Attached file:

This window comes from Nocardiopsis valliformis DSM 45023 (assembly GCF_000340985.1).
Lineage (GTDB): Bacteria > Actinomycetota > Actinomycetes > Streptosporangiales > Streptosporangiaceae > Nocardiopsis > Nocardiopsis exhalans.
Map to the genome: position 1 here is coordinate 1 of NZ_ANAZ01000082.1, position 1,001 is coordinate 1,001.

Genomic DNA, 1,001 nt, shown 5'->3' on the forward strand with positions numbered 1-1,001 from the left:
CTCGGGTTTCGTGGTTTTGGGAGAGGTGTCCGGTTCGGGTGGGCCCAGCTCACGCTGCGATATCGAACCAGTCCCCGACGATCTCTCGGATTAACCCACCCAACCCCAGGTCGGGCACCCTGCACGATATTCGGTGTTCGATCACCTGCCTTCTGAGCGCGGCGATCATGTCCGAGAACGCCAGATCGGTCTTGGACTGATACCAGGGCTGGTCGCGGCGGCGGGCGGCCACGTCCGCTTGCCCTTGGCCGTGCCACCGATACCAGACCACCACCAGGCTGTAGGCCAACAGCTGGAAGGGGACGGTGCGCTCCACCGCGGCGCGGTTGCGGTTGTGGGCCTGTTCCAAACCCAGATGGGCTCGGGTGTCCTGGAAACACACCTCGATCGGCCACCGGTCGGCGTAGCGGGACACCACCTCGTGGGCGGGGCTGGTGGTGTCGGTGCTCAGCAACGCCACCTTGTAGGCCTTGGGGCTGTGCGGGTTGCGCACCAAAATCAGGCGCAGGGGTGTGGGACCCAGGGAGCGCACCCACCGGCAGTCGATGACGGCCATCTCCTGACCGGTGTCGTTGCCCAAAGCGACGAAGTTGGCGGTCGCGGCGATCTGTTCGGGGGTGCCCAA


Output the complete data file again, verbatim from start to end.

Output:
This window comes from Nocardiopsis valliformis DSM 45023 (assembly GCF_000340985.1).
Lineage (GTDB): Bacteria > Actinomycetota > Actinomycetes > Streptosporangiales > Streptosporangiaceae > Nocardiopsis > Nocardiopsis exhalans.
Map to the genome: position 1 here is coordinate 1 of NZ_ANAZ01000082.1, position 1,001 is coordinate 1,001.

Genomic DNA, 1,001 nt, shown 5'->3' on the forward strand with positions numbered 1-1,001 from the left:
CTCGGGTTTCGTGGTTTTGGGAGAGGTGTCCGGTTCGGGTGGGCCCAGCTCACGCTGCGATATCGAACCAGTCCCCGACGATCTCTCGGATTAACCCACCCAACCCCAGGTCGGGCACCCTGCACGATATTCGGTGTTCGATCACCTGCCTTCTGAGCGCGGCGATCATGTCCGAGAACGCCAGATCGGTCTTGGACTGATACCAGGGCTGGTCGCGGCGGCGGGCGGCCACGTCCGCTTGCCCTTGGCCGTGCCACCGATACCAGACCACCACCAGGCTGTAGGCCAACAGCTGGAAGGGGACGGTGCGCTCCACCGCGGCGCGGTTGCGGTTGTGGGCCTGTTCCAAACCCAGATGGGCTCGGGTGTCCTGGAAACACACCTCGATCGGCCACCGGTCGGCGTAGCGGGACACCACCTCGTGGGCGGGGCTGGTGGTGTCGGTGCTCAGCAACGCCACCTTGTAGGCCTTGGGGCTGTGCGGGTTGCGCACCAAAATCAGGCGCAGGGGTGTGGGACCCAGGGAGCGCACCCACCGGCAGTCGATGACGGCCATCTCCTGACCGGTGTCGTTGCCCAAAGCGACGAAGTTGGCGGTCGCGGCGATCTGTTCGGGGGTGCCCAA